Governments, employees, and arguably our own gut instincts all tell us that paying people consistently and fairly is good for business if done in a scalable way — but is it?
In the most recent episode of High Growth Matters, we explore the relationship between how companies pay their people and how well they grow. We are joined in this conversation by Ryan Denny, currently the head of research at Friends & Family Capital, which has invested in companies like Facebook, Gusto, and Robinhood. Before that, he led compensation at Palantir for almost a decade, and he’s served in related roles at companies like Google and Nustanix.
This blog has been adapted from that conversation and covers:
- Importance of structured compensation management
- Building a strong foundation behind compensation levels
- Pay transparency as it relates to pay equity
To hear the full episode, visit this page, or subscribe to Apple Podcasts or Spotify.
Don’t miss the full episode: A VC Tells All: The Relationship Between Compensation & Business Health
Importance of structured compensation management
The idea of a structured compensation management system can seem corporate and stuffy to fiery startups that capitalize on quick changes. But in reality, having a well-structured compensation management program offers quite the opposite of suits and cubicles — it offers comfort and reliability in how people are compensated throughout their entire employment lifecycle.
“A lot of early companies assume potential recruits will be scared off by structure,” Ryan says. “But especially underrepresented people who are very keenly aware of bias, strong structure and robust ways of ensuring that fair pay is positive.”
This misconception also goes directly against many existing assumptions and systems. As a team scales, members adopt more safety protocols. They accept structure in quality assurance, security and beyond. According to Ryan, compensation structure and pay equity are no different.
“Companies need to revisit the assumption that structure equals corporate and corporate equals unattractive to potential hires,” he says. “You can do yourself a lot of favors by ensuring compensation management are in place before you think it’s necessary.”
Building a strong foundation behind compensation management structure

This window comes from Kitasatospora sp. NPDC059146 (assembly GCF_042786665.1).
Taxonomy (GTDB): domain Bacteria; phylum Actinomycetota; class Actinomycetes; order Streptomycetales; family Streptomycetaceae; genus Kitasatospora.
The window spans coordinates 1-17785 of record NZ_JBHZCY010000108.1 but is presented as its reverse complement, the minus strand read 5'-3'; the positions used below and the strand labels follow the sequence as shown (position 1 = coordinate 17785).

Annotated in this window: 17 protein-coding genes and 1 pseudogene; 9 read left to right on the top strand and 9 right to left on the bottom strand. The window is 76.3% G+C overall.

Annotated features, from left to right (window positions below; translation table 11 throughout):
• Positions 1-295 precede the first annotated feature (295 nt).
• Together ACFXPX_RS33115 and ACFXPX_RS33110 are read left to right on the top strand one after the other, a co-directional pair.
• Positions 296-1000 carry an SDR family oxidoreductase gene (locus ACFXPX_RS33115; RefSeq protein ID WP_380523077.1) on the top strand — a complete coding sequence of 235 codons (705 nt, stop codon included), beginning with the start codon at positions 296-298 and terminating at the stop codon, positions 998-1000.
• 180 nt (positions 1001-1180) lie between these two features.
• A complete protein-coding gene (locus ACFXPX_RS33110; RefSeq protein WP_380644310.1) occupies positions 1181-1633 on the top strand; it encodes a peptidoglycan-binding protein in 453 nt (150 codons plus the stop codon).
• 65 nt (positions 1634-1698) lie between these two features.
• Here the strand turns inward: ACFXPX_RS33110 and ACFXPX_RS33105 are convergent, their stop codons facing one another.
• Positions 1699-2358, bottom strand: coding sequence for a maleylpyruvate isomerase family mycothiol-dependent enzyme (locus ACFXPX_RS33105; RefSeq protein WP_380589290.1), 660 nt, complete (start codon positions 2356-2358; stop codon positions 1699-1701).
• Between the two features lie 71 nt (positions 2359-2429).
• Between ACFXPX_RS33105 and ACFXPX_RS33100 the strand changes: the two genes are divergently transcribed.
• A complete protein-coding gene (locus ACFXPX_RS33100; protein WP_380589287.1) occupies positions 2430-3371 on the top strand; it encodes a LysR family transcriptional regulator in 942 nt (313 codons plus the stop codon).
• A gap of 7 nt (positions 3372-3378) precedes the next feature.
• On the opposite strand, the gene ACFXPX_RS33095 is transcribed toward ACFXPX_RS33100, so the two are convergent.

While establishing salary bands (aka salary ranges) and structured levels is a great start in establishing a compensation management structure, it’s also just the beginning.
Each pay level should be explicitly established and defined.
“If you have job levels in place, each has to be paired with a clear description of what that level is,” Ryan says.
When each level or role is well-defined, each conversation around pay structure can be high fidelity. For example, suppose an employee were to approach with a question about their compensation. In that case, you can have a very clear understanding of their position and what is expected of them, then compare it to the output or performance of the employee.
A clear compensation rubric creates a foundation for employees and managers to reflect on. For example, it can provide a comparison for employees to defend themselves against unpaid expectation shifts, or it can serve as a reflection point for any potential corrective action or improvement plan.
A compensation structure is crucial, even in the early stages. But a clear, concise definition of each is just as important.
Pay transparency as it relates to pay equity
As pay transparency legislation sweeps across several states and industries, mandated or not, are embracing transparency practices, one thing is abundantly clear: pay transparency lends to pay equity.
According to Ryan, if each role has a well-defined pay structure, it should be relatively easy to compare each employee with the written description of each salary band or salary range. Then, given output, pay equity and fairness should be relatively straightforward. Salary ranges for the win!
Likewise, determining how employees are dispersed across compensation and performance should also lend insight into the equity of a payment structure, and salary bands selected.
“If all your males are higher on the performance and the females are lower, you probably have other questions to ask yourself — are you creating a conducive environment to the females adding the same value as the males?” Ryan says.
To ensure pay equity, there should be a balance of men and women on performance and compensation scales. Pay transparency has provided a tool for employees to gaze past any potential information blocks to determine whether or not equity exists, therefore providing them the opportunity to advocate for themselves and others.
According to Ryan, the nationwide move to embrace pay transparency is a good thing that he expects to continue to grow. Within five years, he forecasts that most states, if not the whole country, will mandate salary band publication on every job listing, not unlike the compensation practices of the US military.
“There's a very clear system of ranks, and those ranks correspond to pay ranges,” Ryan says. “If it’s good enough for the military, police and our teachers, why shouldn’t it be good enough for a fast-growth tech company?”
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